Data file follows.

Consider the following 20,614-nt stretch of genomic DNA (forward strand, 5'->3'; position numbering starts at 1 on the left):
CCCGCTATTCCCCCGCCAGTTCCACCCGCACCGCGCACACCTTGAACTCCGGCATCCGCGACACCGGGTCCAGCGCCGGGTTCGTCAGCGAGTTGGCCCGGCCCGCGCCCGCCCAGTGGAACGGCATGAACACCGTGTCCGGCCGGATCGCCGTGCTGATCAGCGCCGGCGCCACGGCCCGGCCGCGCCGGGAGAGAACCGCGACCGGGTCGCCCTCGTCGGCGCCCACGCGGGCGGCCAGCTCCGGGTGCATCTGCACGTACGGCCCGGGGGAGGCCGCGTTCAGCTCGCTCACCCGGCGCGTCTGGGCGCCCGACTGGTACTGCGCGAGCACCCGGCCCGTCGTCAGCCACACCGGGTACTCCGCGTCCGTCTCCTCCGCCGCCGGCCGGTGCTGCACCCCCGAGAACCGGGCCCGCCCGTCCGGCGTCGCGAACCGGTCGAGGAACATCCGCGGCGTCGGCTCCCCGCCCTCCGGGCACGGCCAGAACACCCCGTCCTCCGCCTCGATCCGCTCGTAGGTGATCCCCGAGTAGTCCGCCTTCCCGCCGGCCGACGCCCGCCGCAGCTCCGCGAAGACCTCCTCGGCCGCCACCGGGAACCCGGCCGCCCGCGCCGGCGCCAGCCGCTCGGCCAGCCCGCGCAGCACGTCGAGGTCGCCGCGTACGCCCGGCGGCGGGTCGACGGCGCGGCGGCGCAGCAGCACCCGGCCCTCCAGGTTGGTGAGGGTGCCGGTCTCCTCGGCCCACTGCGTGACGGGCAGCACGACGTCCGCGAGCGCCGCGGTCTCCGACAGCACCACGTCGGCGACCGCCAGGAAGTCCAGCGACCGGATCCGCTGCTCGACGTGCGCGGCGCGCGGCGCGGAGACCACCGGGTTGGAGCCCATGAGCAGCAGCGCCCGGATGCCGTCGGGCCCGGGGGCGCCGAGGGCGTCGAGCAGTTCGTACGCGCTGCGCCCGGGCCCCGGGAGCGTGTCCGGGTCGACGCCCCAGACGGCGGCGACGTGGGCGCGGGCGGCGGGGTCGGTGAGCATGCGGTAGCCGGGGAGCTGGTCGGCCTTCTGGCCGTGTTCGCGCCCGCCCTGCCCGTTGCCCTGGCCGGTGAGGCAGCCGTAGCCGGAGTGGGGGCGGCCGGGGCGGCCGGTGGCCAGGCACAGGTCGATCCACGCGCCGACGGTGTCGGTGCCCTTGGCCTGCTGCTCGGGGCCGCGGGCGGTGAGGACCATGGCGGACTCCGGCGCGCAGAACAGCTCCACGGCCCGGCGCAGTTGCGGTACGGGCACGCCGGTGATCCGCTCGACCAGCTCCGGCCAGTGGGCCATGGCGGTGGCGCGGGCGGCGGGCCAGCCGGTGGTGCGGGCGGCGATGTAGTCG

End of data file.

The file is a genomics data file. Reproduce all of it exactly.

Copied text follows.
Consider the following 20,614-nt stretch of genomic DNA (forward strand, 5'->3'; position numbering starts at 1 on the left):
CCCGCTATTCCCCCGCCAGTTCCACCCGCACCGCGCACACCTTGAACTCCGGCATCCGCGACACCGGGTCCAGCGCCGGGTTCGTCAGCGAGTTGGCCCGGCCCGCGCCCGCCCAGTGGAACGGCATGAACACCGTGTCCGGCCGGATCGCCGTGCTGATCAGCGCCGGCGCCACGGCCCGGCCGCGCCGGGAGAGAACCGCGACCGGGTCGCCCTCGTCGGCGCCCACGCGGGCGGCCAGCTCCGGGTGCATCTGCACGTACGGCCCGGGGGAGGCCGCGTTCAGCTCGCTCACCCGGCGCGTCTGGGCGCCCGACTGGTACTGCGCGAGCACCCGGCCCGTCGTCAGCCACACCGGGTACTCCGCGTCCGTCTCCTCCGCCGCCGGCCGGTGCTGCACCCCCGAGAACCGGGCCCGCCCGTCCGGCGTCGCGAACCGGTCGAGGAACATCCGCGGCGTCGGCTCCCCGCCCTCCGGGCACGGCCAGAACACCCCGTCCTCCGCCTCGATCCGCTCGTAGGTGATCCCCGAGTAGTCCGCCTTCCCGCCGGCCGACGCCCGCCGCAGCTCCGCGAAGACCTCCTCGGCCGCCACCGGGAACCCGGCCGCCCGCGCCGGCGCCAGCCGCTCGGCCAGCCCGCGCAGCACGTCGAGGTCGCCGCGTACGCCCGGCGGCGGGTCGACGGCGCGGCGGCGCAGCAGCACCCGGCCCTCCAGGTTGGTGAGGGTGCCGGTCTCCTCGGCCCACTGCGTGACGGGCAGCACGACGTCCGCGAGCGCCGCGGTCTCCGACAGCACCACGTCGGCGACCGCCAGGAAGTCCAGCGACCGGATCCGCTGCTCGACGTGCGCGGCGCGCGGCGCGGAGACCACCGGGTTGGAGCCCATGAGCAGCAGCGCCCGGATGCCGTCGGGCCCGGGGGCGCCGAGGGCGTCGAGCAGTTCGTACGCGCTGCGCCCGGGCCCCGGGAGCGTGTCCGGGTCGACGCCCCAGACGGCGGCGACGTGGGCGCGGGCGGCGGGGTCGGTGAGCATGCGGTAGCCGGGGAGCTGGTCGGCCTTCTGGCCGTGTTCGCGCCCGCCCTGCCCGTTGCCCTGGCCGGTGAGGCAGCCGTAGCCGGAGTGGGGGCGGCCGGGGCGGCCGGTGGCCAGGCACAGGTCGATCCACGCGCCGACGGTGTCGGTGCCCTTGGCCTGCTGCTCGGGGCCGCGGGCGGTGAGGACCATGGCGGACTCCGGCGCGCAGAACAGCTCCACGGCCCGGCGCAGTTGCGGTACGGGCACGCCGGTGATCCGCTCGACCAGCTCCGGCCAGTGGGCCATGGCGGTGGCGCGGGCGGCGGGCCAGCCGGTGGTGCGGGCGGCGATGTAGTCG